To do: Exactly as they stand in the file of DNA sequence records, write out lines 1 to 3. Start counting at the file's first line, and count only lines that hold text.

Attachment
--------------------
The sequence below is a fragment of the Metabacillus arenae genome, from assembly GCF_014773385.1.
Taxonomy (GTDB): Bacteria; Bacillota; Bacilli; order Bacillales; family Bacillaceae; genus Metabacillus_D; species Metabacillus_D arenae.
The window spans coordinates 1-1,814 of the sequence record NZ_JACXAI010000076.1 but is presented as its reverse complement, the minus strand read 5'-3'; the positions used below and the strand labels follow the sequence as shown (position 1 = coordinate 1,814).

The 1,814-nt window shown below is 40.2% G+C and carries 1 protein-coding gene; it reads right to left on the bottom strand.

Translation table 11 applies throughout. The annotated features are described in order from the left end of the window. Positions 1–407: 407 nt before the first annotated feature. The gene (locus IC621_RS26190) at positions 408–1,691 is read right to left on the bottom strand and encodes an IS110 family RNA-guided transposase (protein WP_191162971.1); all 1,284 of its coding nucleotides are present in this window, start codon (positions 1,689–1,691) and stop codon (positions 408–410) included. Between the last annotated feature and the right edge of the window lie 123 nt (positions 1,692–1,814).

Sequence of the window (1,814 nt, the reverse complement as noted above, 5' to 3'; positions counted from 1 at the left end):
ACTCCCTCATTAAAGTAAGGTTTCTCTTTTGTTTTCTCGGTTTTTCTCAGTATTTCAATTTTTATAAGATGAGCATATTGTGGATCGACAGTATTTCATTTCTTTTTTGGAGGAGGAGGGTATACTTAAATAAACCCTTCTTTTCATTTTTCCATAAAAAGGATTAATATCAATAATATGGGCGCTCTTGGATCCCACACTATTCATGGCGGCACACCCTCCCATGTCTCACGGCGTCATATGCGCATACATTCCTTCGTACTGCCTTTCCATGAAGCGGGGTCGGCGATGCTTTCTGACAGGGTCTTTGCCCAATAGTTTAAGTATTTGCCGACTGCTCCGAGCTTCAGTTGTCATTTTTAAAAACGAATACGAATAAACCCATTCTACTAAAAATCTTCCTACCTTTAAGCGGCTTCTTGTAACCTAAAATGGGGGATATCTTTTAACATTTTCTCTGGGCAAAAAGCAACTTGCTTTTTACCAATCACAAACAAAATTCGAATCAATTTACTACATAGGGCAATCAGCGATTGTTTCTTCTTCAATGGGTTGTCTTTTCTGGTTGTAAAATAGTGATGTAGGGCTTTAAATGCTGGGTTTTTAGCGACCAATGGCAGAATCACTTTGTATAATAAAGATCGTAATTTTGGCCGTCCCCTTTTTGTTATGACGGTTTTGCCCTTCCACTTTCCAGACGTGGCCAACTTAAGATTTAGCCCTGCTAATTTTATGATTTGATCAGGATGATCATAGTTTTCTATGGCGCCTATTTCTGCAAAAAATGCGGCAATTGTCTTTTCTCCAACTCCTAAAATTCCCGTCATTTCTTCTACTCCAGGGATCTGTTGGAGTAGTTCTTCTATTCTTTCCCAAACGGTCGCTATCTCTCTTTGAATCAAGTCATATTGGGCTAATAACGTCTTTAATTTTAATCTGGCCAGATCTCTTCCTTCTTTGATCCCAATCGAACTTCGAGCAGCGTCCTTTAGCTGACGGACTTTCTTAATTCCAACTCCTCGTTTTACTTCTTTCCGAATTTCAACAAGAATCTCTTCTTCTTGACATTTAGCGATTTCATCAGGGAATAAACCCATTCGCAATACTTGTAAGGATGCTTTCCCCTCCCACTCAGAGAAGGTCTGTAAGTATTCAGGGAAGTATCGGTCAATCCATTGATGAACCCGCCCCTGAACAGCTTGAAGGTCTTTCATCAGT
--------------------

The sequence below is a fragment of the Metabacillus arenae genome, from assembly GCF_014773385.1.
Taxonomy (GTDB): Bacteria; Bacillota; Bacilli; order Bacillales; family Bacillaceae; genus Metabacillus_D; species Metabacillus_D arenae.
The window spans coordinates 1-1,814 of the sequence record NZ_JACXAI010000076.1 but is presented as its reverse complement, the minus strand read 5'-3'; the positions used below and the strand labels follow the sequence as shown (position 1 = coordinate 1,814).